September | October 2014

New Publications

All OJJDP publications may be viewed and downloaded on the publications section of the OJJDP Web site. Print publications may be ordered online at the National Criminal Justice Reference Service (NCJRS) Web site.

Coming soon—

Juvenile Residential Facility Census, 2012: Selected Findings (National Report Bulletin)
Juvenile Offenders and Victims: National Report Series

The Juvenile Residential Facility Census is conducted biennially by OJJDP. The 2012 census shows that the juvenile offender population dropped 14 percent from 2010 to 2012 to 57,190 offenders younger than 21 on the census date, the lowest number since 1975. For the first time since 2000, more offenders were in local facilities on the census date in 2012 than were in state-operated facilities. The data also describe security features that are used in facilities. Overall, 43 percent of facilities lock youth in their sleeping rooms at least some of the time. Fourteen deaths were reported; five were suicides. Most of those deaths were white non-Hispanic and African American non-Hispanic males. Most of the suicides occurred weeks after the youth’s detainment. Data is also included on tribal facilities. Fifty-one percent of juvenile facilities were publicly operated; they held 69 percent of the juvenile offenders.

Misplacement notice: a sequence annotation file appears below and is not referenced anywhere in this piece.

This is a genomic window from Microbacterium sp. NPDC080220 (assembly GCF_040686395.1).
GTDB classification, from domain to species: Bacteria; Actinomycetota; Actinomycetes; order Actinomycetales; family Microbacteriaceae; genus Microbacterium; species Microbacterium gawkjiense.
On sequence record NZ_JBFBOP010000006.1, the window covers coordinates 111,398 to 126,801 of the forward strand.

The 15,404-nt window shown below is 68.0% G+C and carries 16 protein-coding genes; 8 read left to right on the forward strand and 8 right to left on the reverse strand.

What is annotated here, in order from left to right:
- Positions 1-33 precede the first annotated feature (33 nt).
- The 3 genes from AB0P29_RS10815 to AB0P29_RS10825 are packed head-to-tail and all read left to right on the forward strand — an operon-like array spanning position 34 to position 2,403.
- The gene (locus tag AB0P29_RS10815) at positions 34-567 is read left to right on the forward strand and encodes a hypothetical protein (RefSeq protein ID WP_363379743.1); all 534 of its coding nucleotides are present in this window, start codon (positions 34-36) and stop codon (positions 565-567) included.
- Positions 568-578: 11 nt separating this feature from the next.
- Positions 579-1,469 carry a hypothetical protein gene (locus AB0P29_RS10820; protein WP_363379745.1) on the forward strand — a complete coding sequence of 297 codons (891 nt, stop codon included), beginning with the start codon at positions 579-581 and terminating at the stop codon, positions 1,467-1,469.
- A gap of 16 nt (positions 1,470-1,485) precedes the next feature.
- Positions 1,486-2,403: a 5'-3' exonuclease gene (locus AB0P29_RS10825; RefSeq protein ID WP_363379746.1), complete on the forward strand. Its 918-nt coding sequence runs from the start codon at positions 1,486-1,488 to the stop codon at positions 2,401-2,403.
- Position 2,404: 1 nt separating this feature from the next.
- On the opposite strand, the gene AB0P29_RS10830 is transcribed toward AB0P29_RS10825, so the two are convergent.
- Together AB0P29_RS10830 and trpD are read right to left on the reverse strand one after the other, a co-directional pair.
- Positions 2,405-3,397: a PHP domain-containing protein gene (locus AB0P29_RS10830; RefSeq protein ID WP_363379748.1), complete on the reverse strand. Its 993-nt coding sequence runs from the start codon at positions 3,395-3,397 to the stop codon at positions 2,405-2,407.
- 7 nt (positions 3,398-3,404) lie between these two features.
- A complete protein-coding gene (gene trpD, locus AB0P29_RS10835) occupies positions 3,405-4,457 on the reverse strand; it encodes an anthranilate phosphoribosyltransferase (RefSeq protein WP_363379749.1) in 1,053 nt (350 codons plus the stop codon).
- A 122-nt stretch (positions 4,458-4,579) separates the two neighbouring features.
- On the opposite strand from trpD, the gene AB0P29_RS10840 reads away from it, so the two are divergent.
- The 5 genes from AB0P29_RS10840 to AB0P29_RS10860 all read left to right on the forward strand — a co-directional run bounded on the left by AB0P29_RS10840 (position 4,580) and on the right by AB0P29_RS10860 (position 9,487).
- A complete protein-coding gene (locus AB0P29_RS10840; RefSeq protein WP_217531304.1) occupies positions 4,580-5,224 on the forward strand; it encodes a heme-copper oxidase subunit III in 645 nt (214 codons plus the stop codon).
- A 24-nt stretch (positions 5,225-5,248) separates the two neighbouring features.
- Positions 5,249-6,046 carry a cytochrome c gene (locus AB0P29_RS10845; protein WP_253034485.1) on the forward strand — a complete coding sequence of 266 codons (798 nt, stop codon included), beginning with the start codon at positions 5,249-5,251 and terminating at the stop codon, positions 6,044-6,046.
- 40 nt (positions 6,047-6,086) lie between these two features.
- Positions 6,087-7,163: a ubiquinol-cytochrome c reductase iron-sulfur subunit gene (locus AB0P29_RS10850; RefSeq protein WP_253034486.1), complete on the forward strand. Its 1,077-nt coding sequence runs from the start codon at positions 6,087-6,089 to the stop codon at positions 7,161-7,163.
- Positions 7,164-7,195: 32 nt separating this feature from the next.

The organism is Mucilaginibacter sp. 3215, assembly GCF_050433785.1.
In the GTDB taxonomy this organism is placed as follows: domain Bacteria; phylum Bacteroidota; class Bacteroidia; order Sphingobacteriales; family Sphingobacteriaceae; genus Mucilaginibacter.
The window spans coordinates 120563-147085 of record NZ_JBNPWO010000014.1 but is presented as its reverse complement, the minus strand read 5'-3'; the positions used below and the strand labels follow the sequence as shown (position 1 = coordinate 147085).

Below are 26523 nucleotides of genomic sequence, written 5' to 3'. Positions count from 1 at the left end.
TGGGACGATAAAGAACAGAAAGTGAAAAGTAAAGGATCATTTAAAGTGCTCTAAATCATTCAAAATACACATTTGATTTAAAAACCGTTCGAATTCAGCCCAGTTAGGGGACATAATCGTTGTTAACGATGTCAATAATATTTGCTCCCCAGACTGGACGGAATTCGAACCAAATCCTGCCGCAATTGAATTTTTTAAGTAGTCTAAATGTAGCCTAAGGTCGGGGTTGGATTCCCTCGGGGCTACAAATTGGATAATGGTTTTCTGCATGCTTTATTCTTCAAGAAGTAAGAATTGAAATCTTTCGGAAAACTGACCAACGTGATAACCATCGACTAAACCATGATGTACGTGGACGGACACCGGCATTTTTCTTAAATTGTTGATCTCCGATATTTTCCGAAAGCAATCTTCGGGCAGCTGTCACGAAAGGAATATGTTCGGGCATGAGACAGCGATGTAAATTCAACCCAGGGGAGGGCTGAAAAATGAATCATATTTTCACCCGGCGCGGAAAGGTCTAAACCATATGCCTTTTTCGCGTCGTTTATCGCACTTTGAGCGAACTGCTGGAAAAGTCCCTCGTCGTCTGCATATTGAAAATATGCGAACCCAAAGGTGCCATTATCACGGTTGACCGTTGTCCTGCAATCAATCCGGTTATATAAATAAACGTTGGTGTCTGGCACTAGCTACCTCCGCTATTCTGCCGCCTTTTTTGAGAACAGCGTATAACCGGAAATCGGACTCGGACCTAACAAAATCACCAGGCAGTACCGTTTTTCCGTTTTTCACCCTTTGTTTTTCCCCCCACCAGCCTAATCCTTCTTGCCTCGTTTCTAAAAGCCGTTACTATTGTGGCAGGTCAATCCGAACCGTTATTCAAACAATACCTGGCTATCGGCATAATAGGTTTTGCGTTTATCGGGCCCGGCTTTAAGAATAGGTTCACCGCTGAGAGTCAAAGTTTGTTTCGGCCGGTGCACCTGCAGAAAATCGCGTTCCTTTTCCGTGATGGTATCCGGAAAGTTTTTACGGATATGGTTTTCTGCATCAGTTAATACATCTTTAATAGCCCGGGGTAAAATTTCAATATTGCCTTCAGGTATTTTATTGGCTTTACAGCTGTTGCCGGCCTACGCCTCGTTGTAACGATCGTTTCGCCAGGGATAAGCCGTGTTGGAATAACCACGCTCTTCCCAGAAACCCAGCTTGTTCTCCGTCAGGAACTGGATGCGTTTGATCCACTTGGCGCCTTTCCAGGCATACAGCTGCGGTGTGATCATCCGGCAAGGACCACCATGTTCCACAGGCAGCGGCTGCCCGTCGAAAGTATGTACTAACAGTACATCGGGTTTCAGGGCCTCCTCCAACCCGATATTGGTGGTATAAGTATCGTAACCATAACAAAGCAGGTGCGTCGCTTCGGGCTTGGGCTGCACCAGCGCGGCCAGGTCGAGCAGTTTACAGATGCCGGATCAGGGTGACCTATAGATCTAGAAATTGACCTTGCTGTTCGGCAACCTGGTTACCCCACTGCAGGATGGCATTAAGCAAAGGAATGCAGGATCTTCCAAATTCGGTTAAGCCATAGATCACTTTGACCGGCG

Highlights of the 2012 National Youth Gang Survey (Fact Sheet)
Youth Gang Series

This OJJDP fact sheet presents an overview of the nation’s gang problem. Since 1996, the National Gang Center’s National Youth Gang Survey has collected data annually from a large representative sample of local law enforcement agencies. The sample consists of two groups: police departments in cities with more than 50,000 residents along with suburban county police and sheriffs’ departments, and a random sample of police departments in cities with populations between 2,500 and 50,000 along with rural county sheriffs’ departments. Survey findings show that, in 2012, gangs were active in slightly less than 30 percent of the jurisdictions (the lowest point in nearly a decade), attributed partly to the decline in the prevalence rates of gang activity in smaller cities. Nearly 30 percent of responding law enforcement agencies reported gang activity for 2012, concentrated mostly in urban areas. Gang-related homicides increased overall nationally, partly on account of increased reporting by agencies.